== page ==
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VOL. 114 | NO. 138 | Monday, July 17, 2000

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By SUZANNE THOMPSON Industrial development shows no sign of weakening By SUZANNE THOMPSON The Daily News It doesnt appear Memphis will be relinquishing its title of "Americas Distribution Center" any time soon. Industrial development continues to be one of the hottest sectors in local real estate, according to market analysts. "The trend is the bigger the building, the faster it leases," said Bayard Snowden, partner at Colliers Wilkinson Snowden. Ten years ago, a 300,000-square-foot building was considered large; by the mid-90s, that number grew to about 400,000. Today, many spec buildings contain 650,000 square feet or more. Panattoni Development now has a 650,000-square-foot building under construction at Holmes and Pleasant Hill roads. Industrial Developments International has an 830,000-square-foot building in progress with plans for another 720,000-square-foot speculative building in the same park. A building containing 1 million square feet is rumored to be in the works for Southeast Shelby County soon, Snowden said. The movement toward bigger buildings is not exclusive to Memphis, but is representative of a national trend, he said. Tim Moore, marketing representative for Prologis Trust, a global real estate investment trust, agreed. "Its part of the same trend weve seen in the last five years. Buildings are getting bigger and momentum is continuing," he said. Prologis is building a 360,000-square-foot building at Holmes and Lamar Avenue, and the company is planning a 500,000-square-foot building at Holmes and Crumpler Road in Distriplex Farms. Larger buildings require more land, and as development continues, shrinking availability is driving the land prices higher. "Sites are very pricey," Snowden said. "Like a lot of markets where supply of raw land becomes less, the average has sort of crept up." Owners of raw land are now asking about $55,000 per acre, he said, a significant increase from the $35,000- to $40,000-per-acre price developers were used to paying just two years ago. Higher land prices and a steadily decreasing supply of raw land are forcing developers to look farther for industrial development sites. "One area that people are starting to talk about is Millington," Snowden said. "In Millington, they are in a position to attract some big buildings." Since the U.S. Navy pared its operations in Millington, the federal government has given large parcels of land to local government, he said. "The question is, Is anybody bullish enough about that market to begin speculative development up there? Were not at this time," said Al Andrews, local partner at Panattoni Development. Industrial development already has moved across the state line into North Mississippi, where there are two build-to-suit facilities at Goodman Road and Interstate 55 and another at Church Road and I-55. Panattoni is building the facility at Church and I-55, and Andrews said the company plans to develop 1.5 million square feet of industrial space on the 110 acres it owns there. "I think there will begin to be some speculative buildings in this corridor," he said. Olive Branch, Miss., now has two industrial parks, the Olive Branch Industrial Park and Metro Industrial Park. "I think you will begin to see speculative buildings being built in a major fashion down there," Snowden said. Panattoni will not build in Olive Branch, unless asked to construct a build-to-suit building, because of the land inventory the company has in Southaven, Miss., Andrews said. Moore said Prologis was exploring the possibility of building in North Mississippi, but for now, would continue to focus on development in Shelby County.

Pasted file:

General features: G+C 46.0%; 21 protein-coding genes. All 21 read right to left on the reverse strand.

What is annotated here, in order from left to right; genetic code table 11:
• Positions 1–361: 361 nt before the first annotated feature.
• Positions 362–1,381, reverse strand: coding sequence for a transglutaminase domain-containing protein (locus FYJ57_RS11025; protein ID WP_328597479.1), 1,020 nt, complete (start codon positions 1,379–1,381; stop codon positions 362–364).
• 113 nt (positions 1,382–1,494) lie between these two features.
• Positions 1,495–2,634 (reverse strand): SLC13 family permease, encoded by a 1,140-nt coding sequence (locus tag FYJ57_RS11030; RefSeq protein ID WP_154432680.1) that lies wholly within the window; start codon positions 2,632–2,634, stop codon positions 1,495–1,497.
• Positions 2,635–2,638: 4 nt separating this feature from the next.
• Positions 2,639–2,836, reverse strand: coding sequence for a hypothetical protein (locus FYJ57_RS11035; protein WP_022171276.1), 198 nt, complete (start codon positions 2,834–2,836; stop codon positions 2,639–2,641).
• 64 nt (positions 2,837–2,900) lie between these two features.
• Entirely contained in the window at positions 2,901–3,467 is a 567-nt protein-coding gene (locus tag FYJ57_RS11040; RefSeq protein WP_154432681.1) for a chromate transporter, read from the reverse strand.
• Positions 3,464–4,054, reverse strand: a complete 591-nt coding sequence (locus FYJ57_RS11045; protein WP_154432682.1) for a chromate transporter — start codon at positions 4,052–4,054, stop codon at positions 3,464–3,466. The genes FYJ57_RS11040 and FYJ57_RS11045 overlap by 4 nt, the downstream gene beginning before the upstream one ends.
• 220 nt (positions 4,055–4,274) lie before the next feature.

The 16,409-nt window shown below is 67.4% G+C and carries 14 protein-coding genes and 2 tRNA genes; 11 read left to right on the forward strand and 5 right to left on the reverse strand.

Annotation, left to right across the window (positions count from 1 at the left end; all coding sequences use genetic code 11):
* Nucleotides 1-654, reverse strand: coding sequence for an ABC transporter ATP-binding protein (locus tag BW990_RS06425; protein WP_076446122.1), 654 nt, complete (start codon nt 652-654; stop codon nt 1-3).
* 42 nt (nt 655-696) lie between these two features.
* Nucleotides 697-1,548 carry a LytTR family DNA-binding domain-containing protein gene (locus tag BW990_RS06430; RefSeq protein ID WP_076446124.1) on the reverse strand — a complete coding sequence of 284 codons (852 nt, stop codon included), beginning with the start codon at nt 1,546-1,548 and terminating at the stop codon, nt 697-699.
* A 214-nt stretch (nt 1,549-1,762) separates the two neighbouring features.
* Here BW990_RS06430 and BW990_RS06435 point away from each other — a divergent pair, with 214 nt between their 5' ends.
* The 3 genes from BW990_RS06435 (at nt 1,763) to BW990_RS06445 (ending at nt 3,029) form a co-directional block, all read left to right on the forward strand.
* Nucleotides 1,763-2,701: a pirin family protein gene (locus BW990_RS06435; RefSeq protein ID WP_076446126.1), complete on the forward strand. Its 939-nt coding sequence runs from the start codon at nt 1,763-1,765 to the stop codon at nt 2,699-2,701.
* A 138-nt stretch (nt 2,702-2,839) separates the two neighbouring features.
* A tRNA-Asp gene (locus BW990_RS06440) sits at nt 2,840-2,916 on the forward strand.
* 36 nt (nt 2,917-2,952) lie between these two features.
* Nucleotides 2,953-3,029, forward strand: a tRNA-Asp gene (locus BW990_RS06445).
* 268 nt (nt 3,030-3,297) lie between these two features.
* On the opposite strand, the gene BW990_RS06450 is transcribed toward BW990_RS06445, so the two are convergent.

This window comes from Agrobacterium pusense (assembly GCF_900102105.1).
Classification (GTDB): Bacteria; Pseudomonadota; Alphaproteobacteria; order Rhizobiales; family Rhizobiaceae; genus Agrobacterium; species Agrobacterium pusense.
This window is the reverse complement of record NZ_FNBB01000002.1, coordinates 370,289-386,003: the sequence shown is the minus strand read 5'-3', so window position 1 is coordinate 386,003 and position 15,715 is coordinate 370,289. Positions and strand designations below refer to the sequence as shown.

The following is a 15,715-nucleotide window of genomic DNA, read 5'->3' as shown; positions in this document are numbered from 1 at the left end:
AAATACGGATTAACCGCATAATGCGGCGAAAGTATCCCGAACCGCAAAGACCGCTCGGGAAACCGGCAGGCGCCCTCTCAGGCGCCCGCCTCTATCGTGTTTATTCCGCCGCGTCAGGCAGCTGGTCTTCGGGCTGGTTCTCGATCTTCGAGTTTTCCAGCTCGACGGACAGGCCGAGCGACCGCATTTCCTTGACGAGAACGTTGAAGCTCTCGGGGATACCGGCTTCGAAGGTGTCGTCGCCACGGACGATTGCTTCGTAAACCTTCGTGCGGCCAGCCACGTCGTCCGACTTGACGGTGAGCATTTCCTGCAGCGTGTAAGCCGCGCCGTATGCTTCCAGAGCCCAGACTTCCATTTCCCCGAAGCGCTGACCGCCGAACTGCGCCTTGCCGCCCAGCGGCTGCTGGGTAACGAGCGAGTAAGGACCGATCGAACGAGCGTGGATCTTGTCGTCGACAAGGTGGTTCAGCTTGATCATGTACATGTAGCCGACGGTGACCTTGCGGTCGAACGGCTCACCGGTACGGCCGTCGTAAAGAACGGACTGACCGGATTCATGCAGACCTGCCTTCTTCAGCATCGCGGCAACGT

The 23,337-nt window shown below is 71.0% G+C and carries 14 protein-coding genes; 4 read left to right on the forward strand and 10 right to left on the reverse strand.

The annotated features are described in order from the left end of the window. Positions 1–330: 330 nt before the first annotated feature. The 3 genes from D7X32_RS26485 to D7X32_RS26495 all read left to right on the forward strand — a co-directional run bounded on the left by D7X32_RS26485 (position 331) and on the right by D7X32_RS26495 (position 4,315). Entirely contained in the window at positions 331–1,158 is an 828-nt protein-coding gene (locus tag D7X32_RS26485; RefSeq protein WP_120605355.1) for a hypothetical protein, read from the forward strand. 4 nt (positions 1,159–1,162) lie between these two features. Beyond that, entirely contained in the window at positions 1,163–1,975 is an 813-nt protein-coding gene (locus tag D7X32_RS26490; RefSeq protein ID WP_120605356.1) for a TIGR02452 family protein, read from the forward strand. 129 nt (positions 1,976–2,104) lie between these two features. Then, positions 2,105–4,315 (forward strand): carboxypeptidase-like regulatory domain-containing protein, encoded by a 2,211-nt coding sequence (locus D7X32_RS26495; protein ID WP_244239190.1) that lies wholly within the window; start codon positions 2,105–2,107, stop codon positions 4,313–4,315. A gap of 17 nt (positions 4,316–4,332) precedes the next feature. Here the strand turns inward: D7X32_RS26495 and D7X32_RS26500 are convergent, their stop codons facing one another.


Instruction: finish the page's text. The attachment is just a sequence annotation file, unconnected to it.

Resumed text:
PROPERTY SALES 120 120 16,027
MORTGAGES 64 64 9,986
BUILDING PERMITS 203 206 38,142
BANKRUPTCIES 21 28 7,500